Depression is one of the most common mental disorders in the United States—and when joined with substance abuse, it’s a particularly harmful combination. Fortunately, there is hope for those who deal with both depression and addiction.
Understanding Depression and Addiction
Contrary to what you may have believed, being diagnosed with depression does not mean that you are weak. Clinical depression is a mood disorder, not a character flaw. It is not your fault that you have depression, and it is not something you can just snap out of. Your depression may be caused by a combination of genetic, biological, environmental, psychological, and social factors.
Addiction is a similarly complex condition. It is a chronic medical disease involving interactions among brain circuits, genetics, the environment, and your own life experiences. Being addicted to drugs or alcohol does not mean that you lack willpower or self-control. Drugs alter the brain in ways that can make quitting feel impossible.
Which Came First?
Perhaps your depression led you to self-medicate, turning to alcohol or other drugs for relief. But the initial comfort did not last. Alcohol itself is a depressant, leading to sadness and fatigue. Instead of feeling better after substance use, you feel even more depressed than before.
It’s also possible that your addiction caused you to become depressed. After a substance abuse high, the brain is depleted, leading to feelings of worthlessness. You may also experience depression from the shame and remorse of prolonged drug and alcohol abuse.
If you’re unsure which one came first for you—addiction or depression—trained therapists can help make that determination in order to develop a treatment plan tailored to your individual needs. Whichever one came first, both issues are now feeding each other. You can’t properly address one without addressing the other.
Dual Diagnosis Rehab
When you’re dealing with depression and addiction, it’s imperative to receive treatment for these co-occurring disorders. “Co-occurring disorder” or “dual diagnosis” simply refers to a coexisting mental illness and substance use disorder. Dual diagnosis treatment provides an integrated approach that treats both conditions simultaneously, boosting the success rate of recovery.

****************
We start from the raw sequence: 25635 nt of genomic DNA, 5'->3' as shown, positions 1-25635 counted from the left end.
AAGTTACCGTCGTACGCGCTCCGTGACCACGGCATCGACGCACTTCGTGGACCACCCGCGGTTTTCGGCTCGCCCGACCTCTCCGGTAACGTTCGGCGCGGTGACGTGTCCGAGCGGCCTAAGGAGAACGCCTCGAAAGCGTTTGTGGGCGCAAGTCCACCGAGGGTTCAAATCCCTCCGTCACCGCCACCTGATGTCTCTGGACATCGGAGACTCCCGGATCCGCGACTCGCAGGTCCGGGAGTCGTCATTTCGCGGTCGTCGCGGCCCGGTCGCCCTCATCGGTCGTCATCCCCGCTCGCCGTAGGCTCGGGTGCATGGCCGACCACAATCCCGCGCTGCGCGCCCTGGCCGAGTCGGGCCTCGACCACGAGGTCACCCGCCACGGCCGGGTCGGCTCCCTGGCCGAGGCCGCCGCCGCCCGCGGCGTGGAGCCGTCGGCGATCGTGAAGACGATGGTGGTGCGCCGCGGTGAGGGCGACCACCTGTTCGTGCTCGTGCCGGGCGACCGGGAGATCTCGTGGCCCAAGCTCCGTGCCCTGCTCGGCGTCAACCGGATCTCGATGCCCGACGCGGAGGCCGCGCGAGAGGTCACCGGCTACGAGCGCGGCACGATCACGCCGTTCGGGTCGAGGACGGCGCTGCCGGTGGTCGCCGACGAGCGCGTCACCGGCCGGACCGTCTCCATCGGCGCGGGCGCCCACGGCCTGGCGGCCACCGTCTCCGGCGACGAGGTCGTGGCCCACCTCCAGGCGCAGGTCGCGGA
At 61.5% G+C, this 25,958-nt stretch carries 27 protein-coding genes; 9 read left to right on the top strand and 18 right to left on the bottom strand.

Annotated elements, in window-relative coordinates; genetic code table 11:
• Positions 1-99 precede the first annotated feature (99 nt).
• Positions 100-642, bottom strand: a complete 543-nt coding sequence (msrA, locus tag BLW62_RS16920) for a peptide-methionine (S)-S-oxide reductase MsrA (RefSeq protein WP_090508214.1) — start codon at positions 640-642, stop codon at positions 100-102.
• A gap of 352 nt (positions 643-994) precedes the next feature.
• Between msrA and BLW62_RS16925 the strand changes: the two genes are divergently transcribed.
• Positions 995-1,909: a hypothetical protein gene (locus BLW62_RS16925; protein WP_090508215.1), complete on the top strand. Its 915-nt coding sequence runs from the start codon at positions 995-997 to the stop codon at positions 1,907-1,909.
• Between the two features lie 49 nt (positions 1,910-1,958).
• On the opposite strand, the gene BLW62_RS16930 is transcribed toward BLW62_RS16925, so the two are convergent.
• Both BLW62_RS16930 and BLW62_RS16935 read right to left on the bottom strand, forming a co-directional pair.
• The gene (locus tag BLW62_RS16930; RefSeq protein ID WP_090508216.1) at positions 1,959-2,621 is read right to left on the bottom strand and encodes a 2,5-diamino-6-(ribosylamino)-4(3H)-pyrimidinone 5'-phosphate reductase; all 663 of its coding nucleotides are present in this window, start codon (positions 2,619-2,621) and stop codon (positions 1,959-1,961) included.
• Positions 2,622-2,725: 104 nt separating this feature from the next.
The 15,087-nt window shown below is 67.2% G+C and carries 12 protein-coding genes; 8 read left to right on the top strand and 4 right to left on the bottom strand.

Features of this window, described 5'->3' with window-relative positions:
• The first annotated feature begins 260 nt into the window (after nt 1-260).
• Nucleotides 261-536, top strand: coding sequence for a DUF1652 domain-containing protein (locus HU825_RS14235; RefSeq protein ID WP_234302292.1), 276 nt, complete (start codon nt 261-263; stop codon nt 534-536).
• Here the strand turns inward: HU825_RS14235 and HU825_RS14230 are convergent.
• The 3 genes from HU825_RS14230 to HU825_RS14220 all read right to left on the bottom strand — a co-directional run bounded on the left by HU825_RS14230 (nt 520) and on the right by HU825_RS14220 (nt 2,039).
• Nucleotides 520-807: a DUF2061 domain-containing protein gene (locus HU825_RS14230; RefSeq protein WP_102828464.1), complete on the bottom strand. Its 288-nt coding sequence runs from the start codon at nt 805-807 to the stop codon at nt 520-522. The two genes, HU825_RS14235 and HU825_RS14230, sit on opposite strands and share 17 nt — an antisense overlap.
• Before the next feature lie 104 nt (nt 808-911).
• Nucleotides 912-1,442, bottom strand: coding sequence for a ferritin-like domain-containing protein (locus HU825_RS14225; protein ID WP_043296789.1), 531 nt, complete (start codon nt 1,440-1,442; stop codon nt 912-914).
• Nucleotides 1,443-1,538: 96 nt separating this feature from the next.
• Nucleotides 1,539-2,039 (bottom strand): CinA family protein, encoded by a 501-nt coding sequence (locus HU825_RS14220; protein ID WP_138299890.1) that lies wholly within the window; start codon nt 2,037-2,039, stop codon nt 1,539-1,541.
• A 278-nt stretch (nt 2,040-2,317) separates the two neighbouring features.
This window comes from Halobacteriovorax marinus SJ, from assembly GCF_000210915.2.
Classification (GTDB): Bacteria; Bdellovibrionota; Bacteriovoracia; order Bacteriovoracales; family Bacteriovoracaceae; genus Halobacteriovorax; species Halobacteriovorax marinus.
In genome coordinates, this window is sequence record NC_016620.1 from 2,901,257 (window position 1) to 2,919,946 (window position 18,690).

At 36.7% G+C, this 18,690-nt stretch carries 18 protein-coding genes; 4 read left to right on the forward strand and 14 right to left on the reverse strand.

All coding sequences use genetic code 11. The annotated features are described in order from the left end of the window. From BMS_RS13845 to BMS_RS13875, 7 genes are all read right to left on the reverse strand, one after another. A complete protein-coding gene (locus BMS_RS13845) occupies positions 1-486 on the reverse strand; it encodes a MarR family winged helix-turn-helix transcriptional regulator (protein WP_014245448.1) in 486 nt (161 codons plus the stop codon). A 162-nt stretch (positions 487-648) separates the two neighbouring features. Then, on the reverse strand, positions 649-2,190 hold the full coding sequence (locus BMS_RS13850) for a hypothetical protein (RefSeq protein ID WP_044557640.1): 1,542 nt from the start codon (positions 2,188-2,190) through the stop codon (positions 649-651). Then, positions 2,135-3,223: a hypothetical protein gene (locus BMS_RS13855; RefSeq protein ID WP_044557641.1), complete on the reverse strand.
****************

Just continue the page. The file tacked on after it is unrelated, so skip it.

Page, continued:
At a dual diagnosis rehab, providers specialize in treating both substance abuse and mental illness. They understand the complexity of the interactions between disorders, and are trained to manage both. Licensed mental health professionals will work with you and your care team to determine the best medications and therapies to produce a positive outcome.
Detox and Treatment
When you’re given the dual diagnosis of addiction and depression, it’s important to begin treatment with detox. Your body needs to be purged of substances before you can adequately address any mental health issues.
After you complete detox, dual diagnosis treatment can begin. That may include a mix of individual and group therapies, as well as medications such as antidepressants. At a high-quality rehab center, treatment goes well beyond finding coping strategies—it addresses the deeper issues that caused the depression as well as the addiction. Holistic therapies that can help you find healing may include art therapy, music therapy, and EMDR therapy.
Long-term treatment is ideal for the dual diagnosis of addiction and depression. There is no quick fix for either condition, but there is hope. Many clients see success with a combination of therapy and medication over the long term. Such ongoing care is essential to help prevent relapse and protect against chronic suicidal thoughts. Long-term treatment can provide the tools you need to keep fighting for your health and sobriety each day.
If you are dealing with depression as well as addiction, you are not alone. These co-occurring disorders are common, and they are treatable. With the proper care, you can learn how to beat addiction and live a healthy, satisfying life.
Are you struggling under the weight of depression and addiction? Contact our trained admissions counselors at 888-984-5288 to find hope at Beachside Rehab’s luxury treatment center.